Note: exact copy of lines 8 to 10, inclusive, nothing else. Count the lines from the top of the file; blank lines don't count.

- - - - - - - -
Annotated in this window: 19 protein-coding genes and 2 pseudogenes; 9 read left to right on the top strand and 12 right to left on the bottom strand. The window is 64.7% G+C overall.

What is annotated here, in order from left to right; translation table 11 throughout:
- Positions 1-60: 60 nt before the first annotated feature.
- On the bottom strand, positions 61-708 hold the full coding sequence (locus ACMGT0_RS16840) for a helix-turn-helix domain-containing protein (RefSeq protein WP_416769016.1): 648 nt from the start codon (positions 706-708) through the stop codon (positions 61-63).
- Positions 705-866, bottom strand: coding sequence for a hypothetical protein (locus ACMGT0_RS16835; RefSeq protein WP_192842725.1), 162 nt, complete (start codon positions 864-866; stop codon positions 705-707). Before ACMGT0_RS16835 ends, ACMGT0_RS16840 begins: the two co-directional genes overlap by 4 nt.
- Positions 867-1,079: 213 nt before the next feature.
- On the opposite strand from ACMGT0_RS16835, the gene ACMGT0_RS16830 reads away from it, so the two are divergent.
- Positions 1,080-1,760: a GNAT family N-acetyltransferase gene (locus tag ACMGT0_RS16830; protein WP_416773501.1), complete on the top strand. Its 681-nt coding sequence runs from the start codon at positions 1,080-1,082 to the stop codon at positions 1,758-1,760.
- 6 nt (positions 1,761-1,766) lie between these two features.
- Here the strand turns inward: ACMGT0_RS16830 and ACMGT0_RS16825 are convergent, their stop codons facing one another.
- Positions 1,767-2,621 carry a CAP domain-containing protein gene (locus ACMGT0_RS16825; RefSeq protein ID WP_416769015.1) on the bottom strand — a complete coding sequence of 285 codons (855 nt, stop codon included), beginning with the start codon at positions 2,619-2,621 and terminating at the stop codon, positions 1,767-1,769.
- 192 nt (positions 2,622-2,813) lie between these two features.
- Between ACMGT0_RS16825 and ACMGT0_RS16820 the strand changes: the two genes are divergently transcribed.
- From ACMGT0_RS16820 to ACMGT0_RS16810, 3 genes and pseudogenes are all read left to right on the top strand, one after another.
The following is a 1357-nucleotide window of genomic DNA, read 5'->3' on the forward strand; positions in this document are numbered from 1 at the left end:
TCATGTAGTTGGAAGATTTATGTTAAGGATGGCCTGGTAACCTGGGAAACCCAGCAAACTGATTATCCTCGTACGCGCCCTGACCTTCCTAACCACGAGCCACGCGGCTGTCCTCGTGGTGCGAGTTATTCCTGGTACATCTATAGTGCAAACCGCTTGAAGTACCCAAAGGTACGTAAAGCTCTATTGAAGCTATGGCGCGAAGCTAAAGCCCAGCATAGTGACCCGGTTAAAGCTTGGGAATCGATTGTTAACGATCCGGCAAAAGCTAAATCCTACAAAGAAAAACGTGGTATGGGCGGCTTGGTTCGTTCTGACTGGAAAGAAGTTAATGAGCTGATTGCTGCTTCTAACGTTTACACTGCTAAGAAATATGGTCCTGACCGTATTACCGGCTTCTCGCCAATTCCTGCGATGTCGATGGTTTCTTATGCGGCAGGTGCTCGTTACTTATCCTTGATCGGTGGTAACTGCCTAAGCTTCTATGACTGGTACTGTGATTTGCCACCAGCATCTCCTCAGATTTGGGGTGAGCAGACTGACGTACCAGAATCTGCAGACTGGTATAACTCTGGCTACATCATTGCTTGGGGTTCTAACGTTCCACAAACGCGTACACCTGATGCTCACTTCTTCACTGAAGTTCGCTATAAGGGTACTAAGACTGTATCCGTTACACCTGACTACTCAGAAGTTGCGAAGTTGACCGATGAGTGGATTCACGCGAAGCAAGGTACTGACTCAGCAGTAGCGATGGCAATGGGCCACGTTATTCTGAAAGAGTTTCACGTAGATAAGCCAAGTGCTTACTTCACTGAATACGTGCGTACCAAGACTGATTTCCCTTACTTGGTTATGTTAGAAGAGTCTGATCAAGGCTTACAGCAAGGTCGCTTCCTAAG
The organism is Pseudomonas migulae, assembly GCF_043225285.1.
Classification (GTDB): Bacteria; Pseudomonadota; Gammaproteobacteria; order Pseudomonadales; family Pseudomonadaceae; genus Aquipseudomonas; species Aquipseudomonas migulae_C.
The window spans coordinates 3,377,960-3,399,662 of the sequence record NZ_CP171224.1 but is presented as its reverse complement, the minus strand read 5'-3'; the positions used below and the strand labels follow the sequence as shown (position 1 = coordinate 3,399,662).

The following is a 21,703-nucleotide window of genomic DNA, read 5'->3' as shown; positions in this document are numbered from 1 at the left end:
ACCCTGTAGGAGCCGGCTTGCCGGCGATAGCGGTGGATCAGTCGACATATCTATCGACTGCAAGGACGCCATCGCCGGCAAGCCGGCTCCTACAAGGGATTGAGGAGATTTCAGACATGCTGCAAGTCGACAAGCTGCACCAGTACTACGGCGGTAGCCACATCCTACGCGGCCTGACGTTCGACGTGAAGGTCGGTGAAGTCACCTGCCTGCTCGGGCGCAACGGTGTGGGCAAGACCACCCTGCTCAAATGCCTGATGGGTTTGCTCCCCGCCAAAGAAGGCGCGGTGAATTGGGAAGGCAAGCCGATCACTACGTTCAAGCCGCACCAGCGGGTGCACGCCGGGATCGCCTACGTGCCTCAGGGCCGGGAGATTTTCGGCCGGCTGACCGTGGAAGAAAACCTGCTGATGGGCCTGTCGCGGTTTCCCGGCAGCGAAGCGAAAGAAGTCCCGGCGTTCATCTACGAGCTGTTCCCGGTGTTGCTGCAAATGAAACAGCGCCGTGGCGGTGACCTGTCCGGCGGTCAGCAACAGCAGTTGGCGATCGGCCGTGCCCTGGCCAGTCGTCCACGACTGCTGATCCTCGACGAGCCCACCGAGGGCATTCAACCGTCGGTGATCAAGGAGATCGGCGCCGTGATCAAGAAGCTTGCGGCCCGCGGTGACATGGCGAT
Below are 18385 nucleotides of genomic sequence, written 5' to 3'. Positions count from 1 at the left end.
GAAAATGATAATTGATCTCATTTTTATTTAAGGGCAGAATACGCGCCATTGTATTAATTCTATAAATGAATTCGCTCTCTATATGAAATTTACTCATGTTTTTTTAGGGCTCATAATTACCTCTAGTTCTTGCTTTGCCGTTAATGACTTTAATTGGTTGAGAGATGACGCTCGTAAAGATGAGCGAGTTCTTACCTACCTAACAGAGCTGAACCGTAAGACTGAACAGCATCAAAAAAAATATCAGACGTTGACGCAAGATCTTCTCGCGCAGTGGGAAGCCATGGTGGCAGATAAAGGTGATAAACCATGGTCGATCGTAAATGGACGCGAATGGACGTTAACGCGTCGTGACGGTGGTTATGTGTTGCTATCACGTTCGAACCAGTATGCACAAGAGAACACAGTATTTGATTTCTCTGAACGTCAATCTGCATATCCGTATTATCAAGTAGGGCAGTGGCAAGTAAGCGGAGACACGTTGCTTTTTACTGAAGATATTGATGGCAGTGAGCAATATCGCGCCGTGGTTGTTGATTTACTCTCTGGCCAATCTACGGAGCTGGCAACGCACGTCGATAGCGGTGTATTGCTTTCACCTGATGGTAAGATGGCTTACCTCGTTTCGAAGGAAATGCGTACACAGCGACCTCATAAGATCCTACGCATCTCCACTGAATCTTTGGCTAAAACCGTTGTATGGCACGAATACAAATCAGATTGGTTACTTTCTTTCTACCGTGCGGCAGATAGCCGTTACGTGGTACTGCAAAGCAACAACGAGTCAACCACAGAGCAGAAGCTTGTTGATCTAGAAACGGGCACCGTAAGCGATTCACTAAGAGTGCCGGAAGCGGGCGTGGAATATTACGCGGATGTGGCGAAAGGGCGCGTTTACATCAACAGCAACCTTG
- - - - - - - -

- Positions 1,080-1,760: a GNAT family N-acetyltransferase gene (locus tag ACMGT0_RS16830; protein WP_416773501.1), complete on the top strand. Its 681-nt coding sequence runs from the start codon at positions 1,080-1,082 to the stop codon at positions 1,758-1,760.
- 6 nt (positions 1,761-1,766) lie between these two features.
- Here the strand turns inward: ACMGT0_RS16830 and ACMGT0_RS16825 are convergent, their stop codons facing one another.